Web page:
When our jobs require less of us than our abilities, that subjective circle tends to contract. And when people don't increase their competence over time, they tend to feel both pressured and dissatisfied. Conversely, when managers demand more from employees than what they are currently doing, the circle widens.

Aito uses NBA player Pau Gasol as an example to young players of the importance of improving, highlighting that Gasol would train every day at 7 a.m. and then head to medical school as he was planning to be a doctor before his basketball career took off. "It's important to work technically, physically -- and also to improve intellectually, though many players don't value this."

He also has advice for coaches. Many tall players are only taught to play close to the net, but a teenage Gasol learned to play anywhere on the court. Every improvement, even if not directly relevant to Gasol's position, made him an overall better player.

Focusing on constant improvement is essential because not every day is a win. The important thing is "to achieve a goal every day and to improve every day. And if you can win, great." But what's really key is for the team to believe in what they're doing. "That's what brings out their enthusiasm and dedication."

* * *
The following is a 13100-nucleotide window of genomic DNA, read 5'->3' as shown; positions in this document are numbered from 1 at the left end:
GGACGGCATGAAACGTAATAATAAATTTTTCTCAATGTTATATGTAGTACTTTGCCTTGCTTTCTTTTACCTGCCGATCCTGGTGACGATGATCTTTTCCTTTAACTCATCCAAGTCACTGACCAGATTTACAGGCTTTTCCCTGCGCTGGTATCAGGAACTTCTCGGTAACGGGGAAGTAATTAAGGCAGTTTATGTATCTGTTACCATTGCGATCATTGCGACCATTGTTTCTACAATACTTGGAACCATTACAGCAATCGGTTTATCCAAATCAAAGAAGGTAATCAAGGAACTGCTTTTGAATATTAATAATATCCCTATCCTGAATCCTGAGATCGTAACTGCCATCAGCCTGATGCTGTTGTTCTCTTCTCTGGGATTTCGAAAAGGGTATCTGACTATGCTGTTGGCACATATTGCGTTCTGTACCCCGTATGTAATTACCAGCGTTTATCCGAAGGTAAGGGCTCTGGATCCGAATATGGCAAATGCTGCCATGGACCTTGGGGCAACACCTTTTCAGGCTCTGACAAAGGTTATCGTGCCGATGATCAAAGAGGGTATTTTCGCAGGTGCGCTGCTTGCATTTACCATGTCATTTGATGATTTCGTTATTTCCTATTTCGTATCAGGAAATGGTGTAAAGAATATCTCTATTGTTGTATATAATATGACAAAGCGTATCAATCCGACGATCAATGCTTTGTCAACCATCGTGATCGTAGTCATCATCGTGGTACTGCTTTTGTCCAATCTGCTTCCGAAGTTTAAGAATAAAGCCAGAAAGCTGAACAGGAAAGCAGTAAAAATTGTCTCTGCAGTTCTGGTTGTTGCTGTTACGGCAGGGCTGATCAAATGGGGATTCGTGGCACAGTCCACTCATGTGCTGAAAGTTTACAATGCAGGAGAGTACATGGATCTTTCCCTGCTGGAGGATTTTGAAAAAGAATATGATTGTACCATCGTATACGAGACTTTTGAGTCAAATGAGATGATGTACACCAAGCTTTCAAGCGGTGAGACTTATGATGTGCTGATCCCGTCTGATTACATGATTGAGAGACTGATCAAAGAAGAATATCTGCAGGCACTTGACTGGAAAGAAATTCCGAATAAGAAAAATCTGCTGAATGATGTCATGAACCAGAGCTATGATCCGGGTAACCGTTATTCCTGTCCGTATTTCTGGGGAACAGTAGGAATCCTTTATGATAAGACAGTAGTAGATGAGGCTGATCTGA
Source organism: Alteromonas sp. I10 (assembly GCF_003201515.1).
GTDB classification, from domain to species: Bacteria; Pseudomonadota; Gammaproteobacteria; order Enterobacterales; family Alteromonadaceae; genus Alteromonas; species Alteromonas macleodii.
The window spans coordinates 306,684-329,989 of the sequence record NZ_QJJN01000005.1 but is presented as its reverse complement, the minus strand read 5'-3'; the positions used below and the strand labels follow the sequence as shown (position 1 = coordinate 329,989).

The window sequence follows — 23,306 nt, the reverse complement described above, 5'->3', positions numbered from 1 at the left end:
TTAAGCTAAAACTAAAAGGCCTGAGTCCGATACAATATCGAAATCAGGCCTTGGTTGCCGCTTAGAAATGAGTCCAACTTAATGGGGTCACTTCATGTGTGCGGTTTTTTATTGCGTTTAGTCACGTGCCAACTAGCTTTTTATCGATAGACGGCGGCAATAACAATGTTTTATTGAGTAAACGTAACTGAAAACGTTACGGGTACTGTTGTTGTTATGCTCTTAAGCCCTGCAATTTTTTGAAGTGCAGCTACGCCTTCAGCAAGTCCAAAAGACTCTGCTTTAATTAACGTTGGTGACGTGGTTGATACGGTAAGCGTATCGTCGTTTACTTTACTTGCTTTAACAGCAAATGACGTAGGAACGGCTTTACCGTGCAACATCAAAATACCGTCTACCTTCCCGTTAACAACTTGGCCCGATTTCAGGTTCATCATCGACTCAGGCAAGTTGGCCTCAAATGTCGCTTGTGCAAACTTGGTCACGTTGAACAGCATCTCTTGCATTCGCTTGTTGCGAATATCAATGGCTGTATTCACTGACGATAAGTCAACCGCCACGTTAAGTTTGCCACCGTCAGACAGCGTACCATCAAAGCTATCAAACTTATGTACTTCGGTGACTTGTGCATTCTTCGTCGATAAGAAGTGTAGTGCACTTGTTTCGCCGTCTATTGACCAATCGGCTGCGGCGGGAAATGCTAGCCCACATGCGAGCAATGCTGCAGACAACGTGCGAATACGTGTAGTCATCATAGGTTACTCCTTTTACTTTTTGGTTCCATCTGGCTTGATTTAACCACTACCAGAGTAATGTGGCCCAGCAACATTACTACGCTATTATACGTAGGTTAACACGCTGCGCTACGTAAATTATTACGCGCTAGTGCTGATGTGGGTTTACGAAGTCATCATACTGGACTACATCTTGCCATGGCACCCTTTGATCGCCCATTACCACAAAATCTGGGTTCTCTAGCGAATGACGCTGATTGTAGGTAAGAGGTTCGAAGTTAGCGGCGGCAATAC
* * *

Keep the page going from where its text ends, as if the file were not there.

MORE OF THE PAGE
The meaning of work
While being paid and being challenged are both necessary, neither is enough to bring true pride and satisfaction. The missing piece, as Perez Lopez always maintained, is transcendent motivation.

This is the elusive idea of making a difference: the impulse to perform a task for the good it will provide to others. How does your work benefit others, either individuals or society as a whole?